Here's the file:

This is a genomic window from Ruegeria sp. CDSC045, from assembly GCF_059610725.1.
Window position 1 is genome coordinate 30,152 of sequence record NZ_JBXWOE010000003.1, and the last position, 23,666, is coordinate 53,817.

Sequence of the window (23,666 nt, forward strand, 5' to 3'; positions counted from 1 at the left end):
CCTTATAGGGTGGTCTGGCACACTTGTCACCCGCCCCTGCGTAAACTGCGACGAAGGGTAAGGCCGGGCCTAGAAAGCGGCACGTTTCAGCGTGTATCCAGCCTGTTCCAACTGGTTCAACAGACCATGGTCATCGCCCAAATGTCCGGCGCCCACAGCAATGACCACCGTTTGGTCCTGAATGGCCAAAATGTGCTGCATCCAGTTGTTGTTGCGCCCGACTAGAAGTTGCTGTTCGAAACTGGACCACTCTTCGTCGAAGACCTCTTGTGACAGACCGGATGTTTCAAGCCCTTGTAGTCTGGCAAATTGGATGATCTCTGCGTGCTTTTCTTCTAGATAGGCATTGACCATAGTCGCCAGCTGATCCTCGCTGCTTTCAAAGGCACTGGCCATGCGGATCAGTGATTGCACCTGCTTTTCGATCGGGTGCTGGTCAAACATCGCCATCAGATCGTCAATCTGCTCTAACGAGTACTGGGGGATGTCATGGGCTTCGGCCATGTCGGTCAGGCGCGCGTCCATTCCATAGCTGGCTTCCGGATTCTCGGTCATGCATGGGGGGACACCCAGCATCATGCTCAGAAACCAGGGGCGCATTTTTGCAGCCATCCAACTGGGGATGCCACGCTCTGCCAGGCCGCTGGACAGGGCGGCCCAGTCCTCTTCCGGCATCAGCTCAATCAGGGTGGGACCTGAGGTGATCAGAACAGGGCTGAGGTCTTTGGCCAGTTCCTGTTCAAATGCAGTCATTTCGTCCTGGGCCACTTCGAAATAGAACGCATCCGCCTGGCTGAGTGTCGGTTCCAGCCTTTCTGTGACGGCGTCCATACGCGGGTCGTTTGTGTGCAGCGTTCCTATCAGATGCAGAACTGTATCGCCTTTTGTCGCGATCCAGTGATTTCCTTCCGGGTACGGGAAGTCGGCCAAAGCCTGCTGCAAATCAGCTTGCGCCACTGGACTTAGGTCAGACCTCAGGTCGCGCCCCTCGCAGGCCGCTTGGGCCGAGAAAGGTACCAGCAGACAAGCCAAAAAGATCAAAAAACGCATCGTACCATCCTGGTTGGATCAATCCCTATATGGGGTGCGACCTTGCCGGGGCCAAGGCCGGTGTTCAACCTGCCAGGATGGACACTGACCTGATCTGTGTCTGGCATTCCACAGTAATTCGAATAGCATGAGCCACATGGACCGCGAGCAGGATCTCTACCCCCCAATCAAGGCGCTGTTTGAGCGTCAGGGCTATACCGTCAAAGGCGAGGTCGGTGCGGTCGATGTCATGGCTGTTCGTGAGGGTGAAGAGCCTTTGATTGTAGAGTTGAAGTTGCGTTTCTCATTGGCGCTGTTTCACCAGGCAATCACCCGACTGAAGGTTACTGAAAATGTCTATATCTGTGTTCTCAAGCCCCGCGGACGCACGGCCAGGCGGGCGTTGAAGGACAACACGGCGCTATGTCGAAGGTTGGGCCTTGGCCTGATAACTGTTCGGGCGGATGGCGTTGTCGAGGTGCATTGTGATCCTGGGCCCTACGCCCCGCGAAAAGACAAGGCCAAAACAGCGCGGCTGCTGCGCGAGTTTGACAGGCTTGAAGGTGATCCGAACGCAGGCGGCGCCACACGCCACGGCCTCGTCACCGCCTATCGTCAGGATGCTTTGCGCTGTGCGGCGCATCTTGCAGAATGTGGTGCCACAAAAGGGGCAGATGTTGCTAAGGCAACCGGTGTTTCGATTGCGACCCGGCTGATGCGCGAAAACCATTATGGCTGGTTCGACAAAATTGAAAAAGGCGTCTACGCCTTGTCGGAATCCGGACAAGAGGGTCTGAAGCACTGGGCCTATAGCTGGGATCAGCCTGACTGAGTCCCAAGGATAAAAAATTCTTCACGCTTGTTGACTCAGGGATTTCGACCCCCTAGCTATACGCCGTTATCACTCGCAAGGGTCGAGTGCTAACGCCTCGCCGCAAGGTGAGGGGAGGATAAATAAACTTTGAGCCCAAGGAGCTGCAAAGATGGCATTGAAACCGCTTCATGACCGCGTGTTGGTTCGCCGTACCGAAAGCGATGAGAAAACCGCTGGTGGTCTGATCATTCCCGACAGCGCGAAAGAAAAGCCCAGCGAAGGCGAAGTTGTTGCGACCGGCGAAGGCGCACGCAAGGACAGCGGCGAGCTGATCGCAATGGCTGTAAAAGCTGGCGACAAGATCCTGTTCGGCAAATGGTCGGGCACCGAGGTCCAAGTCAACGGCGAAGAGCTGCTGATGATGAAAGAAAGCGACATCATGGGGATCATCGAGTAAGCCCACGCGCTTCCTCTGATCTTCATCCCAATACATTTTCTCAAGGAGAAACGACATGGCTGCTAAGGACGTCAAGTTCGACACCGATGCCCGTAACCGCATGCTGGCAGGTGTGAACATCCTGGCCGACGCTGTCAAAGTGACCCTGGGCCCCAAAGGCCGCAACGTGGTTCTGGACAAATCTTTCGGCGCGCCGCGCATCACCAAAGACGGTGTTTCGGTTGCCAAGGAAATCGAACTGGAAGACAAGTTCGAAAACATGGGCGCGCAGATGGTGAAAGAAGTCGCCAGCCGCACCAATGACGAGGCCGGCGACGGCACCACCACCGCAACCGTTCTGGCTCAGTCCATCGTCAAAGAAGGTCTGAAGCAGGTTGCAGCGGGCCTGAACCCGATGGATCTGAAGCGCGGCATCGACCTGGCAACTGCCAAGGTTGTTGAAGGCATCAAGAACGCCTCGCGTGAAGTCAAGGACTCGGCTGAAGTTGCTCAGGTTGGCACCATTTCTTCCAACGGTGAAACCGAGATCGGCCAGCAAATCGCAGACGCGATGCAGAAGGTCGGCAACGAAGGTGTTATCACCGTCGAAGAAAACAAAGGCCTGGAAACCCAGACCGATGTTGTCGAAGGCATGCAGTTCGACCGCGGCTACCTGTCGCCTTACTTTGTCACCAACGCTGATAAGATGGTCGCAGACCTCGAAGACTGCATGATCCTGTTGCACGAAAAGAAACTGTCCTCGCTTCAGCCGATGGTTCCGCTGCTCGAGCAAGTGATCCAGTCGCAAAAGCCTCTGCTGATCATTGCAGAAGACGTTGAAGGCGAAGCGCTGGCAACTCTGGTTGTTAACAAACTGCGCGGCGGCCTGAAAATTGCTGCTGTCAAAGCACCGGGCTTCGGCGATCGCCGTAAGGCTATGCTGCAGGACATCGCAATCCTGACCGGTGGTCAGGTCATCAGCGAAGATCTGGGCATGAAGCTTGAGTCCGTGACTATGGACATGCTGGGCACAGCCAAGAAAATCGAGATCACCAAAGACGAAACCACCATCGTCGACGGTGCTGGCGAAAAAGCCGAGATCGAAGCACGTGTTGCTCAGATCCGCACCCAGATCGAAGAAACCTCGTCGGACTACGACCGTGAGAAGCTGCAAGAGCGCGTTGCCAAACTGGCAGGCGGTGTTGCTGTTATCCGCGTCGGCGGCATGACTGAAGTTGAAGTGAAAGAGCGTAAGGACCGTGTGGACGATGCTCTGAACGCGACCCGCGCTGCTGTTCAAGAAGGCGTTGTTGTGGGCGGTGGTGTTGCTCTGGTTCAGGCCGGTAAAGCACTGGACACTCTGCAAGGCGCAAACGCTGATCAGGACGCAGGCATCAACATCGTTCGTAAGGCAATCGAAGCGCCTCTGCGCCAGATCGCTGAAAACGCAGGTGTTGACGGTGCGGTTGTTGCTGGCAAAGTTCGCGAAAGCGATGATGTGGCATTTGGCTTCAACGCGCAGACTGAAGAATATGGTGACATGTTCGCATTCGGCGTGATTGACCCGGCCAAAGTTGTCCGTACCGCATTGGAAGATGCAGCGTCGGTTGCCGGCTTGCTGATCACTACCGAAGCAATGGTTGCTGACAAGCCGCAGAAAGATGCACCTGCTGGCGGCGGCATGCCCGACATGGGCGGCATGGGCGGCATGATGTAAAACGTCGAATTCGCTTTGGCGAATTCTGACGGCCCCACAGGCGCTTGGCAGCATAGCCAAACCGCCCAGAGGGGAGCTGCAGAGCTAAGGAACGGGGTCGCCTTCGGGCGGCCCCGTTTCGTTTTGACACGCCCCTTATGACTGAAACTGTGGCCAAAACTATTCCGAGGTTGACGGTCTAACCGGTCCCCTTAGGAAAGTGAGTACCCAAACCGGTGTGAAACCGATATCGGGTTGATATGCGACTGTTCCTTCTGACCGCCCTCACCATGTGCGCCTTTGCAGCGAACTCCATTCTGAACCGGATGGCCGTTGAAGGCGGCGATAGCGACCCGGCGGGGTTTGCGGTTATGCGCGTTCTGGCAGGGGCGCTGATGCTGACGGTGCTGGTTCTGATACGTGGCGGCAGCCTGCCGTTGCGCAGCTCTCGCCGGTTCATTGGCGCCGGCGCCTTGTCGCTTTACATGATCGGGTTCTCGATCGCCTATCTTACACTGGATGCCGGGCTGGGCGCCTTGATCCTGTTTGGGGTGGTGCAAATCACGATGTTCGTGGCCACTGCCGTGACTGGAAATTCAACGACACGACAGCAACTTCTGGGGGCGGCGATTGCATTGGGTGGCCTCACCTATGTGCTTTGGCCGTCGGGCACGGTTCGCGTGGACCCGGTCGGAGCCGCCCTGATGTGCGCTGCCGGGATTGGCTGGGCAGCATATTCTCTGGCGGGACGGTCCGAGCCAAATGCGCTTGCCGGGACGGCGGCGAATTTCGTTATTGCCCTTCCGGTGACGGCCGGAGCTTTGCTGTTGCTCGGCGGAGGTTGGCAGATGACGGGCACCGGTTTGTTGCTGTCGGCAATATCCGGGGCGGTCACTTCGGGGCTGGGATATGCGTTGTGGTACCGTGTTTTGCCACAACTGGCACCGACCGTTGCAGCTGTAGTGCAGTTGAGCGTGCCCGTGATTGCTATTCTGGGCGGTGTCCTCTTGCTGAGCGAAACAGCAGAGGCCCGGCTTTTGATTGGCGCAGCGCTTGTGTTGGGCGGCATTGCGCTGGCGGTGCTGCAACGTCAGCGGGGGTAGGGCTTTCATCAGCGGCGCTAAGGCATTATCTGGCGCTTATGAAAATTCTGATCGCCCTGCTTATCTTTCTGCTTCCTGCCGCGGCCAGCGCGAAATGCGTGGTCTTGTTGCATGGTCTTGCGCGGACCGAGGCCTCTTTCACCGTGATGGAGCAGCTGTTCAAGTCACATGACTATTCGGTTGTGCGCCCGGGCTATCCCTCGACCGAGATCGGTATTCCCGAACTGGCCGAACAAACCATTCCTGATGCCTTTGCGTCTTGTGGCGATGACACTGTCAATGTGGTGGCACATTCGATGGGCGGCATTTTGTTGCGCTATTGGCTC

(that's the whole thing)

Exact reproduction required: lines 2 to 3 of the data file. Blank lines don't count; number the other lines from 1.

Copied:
Window position 1 is genome coordinate 30,152 of sequence record NZ_JBXWOE010000003.1, and the last position, 23,666, is coordinate 53,817.

Sequence of the window (23,666 nt, forward strand, 5' to 3'; positions counted from 1 at the left end):